Background:The relationship between HIV infection, the functional organization of the brain, cognitive impairment, and aging remains poorly understood. Understanding disease progression over the life span is vital for the care of people living with HIV (PLWH).Setting:Virologically suppressed PLWH (n = 297) on combination antiretroviral therapy and 1509 HIV-uninfected healthy controls were evaluated. PLWH were further classified as cognitively normal (CN) or cognitively impaired (CI) based on neuropsychological testing.Methods:Feature selection identified resting-state networks (RSNs) that predicted HIV status and cognitive status within specific age bins (younger than 35 years, 35-55 years, and older than 55 years). Deep learning models generated voxelwise maps of RSNs to identify regional differences.Results:Salience (SAL) and parietal memory networks (PMNs) differentiated individuals by HIV status. When comparing controls with PLWH CN, the PMN and SAL had the strongest predictive strength across all ages. When comparing controls with PLWH CI, the SAL, PMN, and frontal parietal network (FPN) were the best predictors. When comparing PLWH CN with PLWH CI, the SAL, FPN, basal ganglia, and ventral attention were the strongest predictors. Only minor variability in predictive strength was observed with aging. Anatomically, differences in RSN topology occurred primarily in the dorsal and rostral lateral prefrontal cortex, cingulate, and caudate.Conclusion:Machine learning identified RSNs that classified individuals by HIV status and cognitive status. The PMN and SAL were sensitive for discriminating HIV status, with involvement of FPN occurring with cognitive impairment. Minor differences in RSN predictive strength were observed by age. These results suggest that specific RSNs are affected by HIV, aging, and HIV-associated cognitive impairment.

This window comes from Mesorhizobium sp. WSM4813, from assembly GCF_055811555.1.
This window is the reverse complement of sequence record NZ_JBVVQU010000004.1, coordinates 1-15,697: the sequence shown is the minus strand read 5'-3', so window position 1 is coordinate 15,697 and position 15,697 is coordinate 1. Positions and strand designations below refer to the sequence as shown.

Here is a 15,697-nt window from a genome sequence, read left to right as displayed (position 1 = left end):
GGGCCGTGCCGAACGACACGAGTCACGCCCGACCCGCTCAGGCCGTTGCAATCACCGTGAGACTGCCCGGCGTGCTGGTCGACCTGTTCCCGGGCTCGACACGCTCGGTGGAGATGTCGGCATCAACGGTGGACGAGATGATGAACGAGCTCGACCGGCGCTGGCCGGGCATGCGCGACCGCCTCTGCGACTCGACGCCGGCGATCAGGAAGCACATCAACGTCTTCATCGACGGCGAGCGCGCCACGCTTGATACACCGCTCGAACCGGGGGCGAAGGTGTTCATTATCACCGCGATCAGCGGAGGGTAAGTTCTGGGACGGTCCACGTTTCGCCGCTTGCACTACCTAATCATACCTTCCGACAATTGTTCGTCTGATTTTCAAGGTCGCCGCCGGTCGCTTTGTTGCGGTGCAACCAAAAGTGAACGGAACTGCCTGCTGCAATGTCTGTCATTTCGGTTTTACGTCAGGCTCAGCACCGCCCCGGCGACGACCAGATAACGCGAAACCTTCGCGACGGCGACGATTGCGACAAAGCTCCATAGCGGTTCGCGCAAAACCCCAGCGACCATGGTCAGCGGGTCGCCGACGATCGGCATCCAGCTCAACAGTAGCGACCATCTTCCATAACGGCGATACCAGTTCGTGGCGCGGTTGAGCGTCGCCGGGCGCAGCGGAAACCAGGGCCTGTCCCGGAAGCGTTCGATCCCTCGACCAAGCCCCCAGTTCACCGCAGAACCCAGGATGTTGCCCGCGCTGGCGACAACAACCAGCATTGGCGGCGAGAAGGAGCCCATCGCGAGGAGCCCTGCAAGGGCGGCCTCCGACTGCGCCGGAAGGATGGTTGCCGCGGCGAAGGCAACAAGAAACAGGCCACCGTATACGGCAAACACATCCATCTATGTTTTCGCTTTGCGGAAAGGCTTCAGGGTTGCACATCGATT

Original languageEnglish
Pages (from-to)414-419
Number of pages6
JournalJournal of Acquired Immune Deficiency Syndromes
Issue number4
StatePublished - Dec 1 2021


  • HIV
  • aging
  • cognitive impairment
  • machine learning
  • resting-state functional connectivity


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